Micah Council really knows what he wants to do with his life.
The Enloe High School junior wants to be an orthopedic doctor and is doing everything he can to enhance his opportunities to achieve his goal.
At 16, he’s already attended Enloe’s Medical Bio-Science Academy, which gives students the curriculum and technical education to further their careers in the health care field through meetings, events and classes. He’s taken health-related honors classes, which have given him the opportunity to see health labs at Elon and the UNC Allied Health Sciences program. He’s taking more honors health classes this school year.
And in July after scoring high on the PSAT, Micah was invited to the National Student Leadership Conference on Medicine & Health Care at Harvard University in Boston, a 10-day event that showed him that medicine was his calling.
“I learned from and heard from a lot of different medical professionals,” Micah said. “Some of them were physicians, some were emergency medicine and surgeons and physician assistants. I learned more about public health. We were able to watch a filmed open-heart surgery.”
According to the leadership conference’s website, the students who participate observe physicians performing clinical rounds, learn medical examination and surgical techniques, participate in diagnosis and treatment, and attend college-level lectures from doctors on the art and science of medicine.
Participants are high school students chosen from around the world who demonstrate academic excellence and leadership ability and maintain at least a B average, according to the website.
Deciding on medicine
Micah, the son of Deirdre and Harold Council of Wake Forest, decided to go into medicine before he was in high school. As an eighth-grader at Ligon Middle School, he applied to Enloe’s Medical Bio-Science Academy. That’s when he says he really thought about his career path. He also said the conferences he’s been to have helped him make his decision.
“Micah is a very devoted medical academy member,” said Deborah Massengill, director and coordinator of Enloe’s Medical Bio-Science Academy. “Micah has assisted with the many blood drives at Enloe, helped with a career fair at Enloe and has assisted with other community service projects. Micah is a very mature and focused young man who does his best in all of his classes and is always respectful.”
The opportunities at Enloe have been good for him. This year, he’s taking Health Science II, an honors class that focuses on public health and health-related organizations. As a sophomore, he took a sports medicine class, which he really liked.
“I want to be an orthopedic doctor,” he said. “I enjoy sports medicine, and I’m interested in sports injuries. I want to be a team doctor as well.”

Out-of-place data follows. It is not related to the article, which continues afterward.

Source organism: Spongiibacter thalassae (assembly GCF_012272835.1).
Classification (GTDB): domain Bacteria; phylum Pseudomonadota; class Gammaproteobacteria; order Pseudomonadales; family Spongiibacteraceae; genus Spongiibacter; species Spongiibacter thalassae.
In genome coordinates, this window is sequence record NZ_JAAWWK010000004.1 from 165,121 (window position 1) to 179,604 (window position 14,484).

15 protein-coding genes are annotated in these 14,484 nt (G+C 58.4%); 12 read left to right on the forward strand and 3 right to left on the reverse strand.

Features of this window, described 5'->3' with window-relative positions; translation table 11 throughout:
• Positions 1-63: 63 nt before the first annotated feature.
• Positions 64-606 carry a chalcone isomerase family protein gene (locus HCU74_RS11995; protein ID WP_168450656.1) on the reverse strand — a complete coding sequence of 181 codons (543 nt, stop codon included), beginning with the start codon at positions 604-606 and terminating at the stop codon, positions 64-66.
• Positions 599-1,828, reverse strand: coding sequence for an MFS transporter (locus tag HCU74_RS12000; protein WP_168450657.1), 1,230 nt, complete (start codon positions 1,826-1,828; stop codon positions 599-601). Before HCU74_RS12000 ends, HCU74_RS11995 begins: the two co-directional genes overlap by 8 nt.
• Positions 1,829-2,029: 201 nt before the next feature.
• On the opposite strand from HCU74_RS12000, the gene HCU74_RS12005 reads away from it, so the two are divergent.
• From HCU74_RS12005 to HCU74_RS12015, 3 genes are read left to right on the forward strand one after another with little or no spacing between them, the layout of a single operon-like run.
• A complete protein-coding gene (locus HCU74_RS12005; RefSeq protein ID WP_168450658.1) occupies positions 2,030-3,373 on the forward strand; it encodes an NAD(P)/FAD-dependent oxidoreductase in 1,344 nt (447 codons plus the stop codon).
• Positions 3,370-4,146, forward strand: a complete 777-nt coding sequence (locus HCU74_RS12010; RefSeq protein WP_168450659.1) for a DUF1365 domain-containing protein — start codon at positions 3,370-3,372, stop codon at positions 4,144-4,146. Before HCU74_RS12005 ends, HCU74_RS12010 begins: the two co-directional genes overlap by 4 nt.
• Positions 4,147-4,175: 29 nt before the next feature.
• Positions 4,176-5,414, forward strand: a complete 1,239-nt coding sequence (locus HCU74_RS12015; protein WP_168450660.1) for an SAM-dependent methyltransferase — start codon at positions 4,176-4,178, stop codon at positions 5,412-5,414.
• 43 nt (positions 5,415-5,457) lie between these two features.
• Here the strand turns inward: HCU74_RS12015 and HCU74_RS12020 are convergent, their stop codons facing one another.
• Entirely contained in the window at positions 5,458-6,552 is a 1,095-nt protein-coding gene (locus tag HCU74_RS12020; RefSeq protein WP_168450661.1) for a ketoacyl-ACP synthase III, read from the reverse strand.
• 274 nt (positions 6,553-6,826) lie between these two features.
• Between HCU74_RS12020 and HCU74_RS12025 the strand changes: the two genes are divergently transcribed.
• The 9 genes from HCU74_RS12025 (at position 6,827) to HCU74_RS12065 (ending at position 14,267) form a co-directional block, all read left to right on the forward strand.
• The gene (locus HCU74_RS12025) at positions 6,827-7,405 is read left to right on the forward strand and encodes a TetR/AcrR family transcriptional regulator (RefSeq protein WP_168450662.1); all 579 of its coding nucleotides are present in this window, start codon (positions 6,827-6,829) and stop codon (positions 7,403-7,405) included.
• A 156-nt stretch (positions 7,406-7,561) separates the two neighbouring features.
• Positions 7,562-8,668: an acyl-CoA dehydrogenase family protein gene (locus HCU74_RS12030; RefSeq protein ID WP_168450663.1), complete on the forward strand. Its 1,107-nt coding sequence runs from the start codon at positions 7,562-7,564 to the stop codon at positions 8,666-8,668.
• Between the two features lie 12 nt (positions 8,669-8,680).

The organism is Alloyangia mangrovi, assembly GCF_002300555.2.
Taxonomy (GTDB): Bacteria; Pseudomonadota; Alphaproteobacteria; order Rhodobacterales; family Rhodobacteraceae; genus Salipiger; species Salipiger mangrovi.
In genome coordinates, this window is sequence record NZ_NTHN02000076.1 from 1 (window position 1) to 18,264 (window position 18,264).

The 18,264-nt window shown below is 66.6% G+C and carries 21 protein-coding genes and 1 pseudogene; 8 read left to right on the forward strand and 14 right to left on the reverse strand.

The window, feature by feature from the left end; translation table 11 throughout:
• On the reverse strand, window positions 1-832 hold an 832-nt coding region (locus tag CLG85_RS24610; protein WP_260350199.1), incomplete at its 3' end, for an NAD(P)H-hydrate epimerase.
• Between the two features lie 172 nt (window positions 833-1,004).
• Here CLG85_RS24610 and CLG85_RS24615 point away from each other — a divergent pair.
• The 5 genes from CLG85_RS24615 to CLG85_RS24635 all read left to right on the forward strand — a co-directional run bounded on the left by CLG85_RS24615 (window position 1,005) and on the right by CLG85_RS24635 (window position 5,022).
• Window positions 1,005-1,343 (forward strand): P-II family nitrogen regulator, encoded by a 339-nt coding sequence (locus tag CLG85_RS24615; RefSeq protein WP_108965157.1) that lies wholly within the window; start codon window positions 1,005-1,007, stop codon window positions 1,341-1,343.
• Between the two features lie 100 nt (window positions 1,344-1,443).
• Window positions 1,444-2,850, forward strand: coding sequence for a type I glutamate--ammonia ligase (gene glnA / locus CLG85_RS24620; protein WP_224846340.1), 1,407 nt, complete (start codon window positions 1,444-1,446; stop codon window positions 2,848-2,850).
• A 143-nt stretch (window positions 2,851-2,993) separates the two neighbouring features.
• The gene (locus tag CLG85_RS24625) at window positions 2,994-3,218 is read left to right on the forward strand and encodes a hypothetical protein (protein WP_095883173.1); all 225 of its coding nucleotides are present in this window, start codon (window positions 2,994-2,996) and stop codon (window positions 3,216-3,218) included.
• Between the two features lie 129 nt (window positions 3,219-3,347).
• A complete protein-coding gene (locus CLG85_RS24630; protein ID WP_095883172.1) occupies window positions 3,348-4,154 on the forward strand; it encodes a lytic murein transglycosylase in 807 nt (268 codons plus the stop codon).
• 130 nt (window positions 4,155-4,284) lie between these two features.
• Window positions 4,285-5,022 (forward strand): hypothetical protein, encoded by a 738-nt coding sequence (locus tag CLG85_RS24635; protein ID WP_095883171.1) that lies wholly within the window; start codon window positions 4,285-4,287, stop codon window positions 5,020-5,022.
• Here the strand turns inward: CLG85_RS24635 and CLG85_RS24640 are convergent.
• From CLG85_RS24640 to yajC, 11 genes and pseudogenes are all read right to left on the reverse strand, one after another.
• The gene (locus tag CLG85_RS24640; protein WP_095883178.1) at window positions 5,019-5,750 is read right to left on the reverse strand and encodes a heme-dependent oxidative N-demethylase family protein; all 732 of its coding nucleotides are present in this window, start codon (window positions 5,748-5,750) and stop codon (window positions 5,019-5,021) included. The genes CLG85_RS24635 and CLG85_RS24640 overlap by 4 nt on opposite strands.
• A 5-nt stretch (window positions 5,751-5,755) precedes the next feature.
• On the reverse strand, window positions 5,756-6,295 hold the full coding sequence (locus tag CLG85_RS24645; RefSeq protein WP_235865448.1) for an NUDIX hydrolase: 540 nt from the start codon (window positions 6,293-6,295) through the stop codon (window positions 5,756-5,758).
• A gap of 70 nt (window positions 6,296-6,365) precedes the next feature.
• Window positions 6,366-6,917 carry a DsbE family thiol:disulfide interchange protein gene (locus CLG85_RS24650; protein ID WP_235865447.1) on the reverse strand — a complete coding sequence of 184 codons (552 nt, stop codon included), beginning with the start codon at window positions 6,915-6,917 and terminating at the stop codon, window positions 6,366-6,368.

After high school, Micah wants to attend the University of North Carolina at Chapel Hill, East Carolina University or Duke University, he said, but he wants to keep his medical school options open.
One of his idols is presidential candidate Dr. Ben Carson, a renowned neurosurgeon at Johns Hopkins Hospital who was the first surgeon to surgically separate conjoined twins joined at the head. Carson overcame anger issues as a youth to graduate from Yale University and achieve a medical degree from the University of Michigan.
“How he came from a background like his to impact the medical field and then more is impressive,” Micah said.
Doing more than science
Micah’s interests spread beyond athletics.
He runs cross country and loves music. He’s a talented musician who played in Enloe’s marching band as a freshman and sophomore. This school year he’s part of the school’s wind ensemble. He also knows how to play the snare, timpani, xylophone and the keyboard.
He attends Eagle Christian Center in Wake Forest, and is very spiritual, Deirdre Council said. He also has a part-time job at Chick-fil-A.
Deirdre and Harold Council knew early on that their son was a high achiever.
“We’ve known he’s had what it takes since elementary school,” Deirdre Council said. “He’s very bright, always good in math and science. He has been a hard worker. We’ve tried to tone him down. He falls asleep most nights with his head in a school book.”
About the series
For the next eight editions of Thumbs Up, we’ll be highlighting students who excel in STEM activities and education, a curriculum that focuses on science, technology, engineering and math.
Join us for STEMology
The News & Observer and Bayer CropScience are teaming up to bring you STEMology, an event designed to bring together STEM leaders and students. It will feature student demonstrations, interactive displays, a panel discussion and food.
When: Oct. 22, 5:30-8:30 p.m.
Where: Raleigh Marriot City Center, 500 Fayetteville St.
Cost: $10 for adults, $5 for ages 6-17, free for ages 5 and under.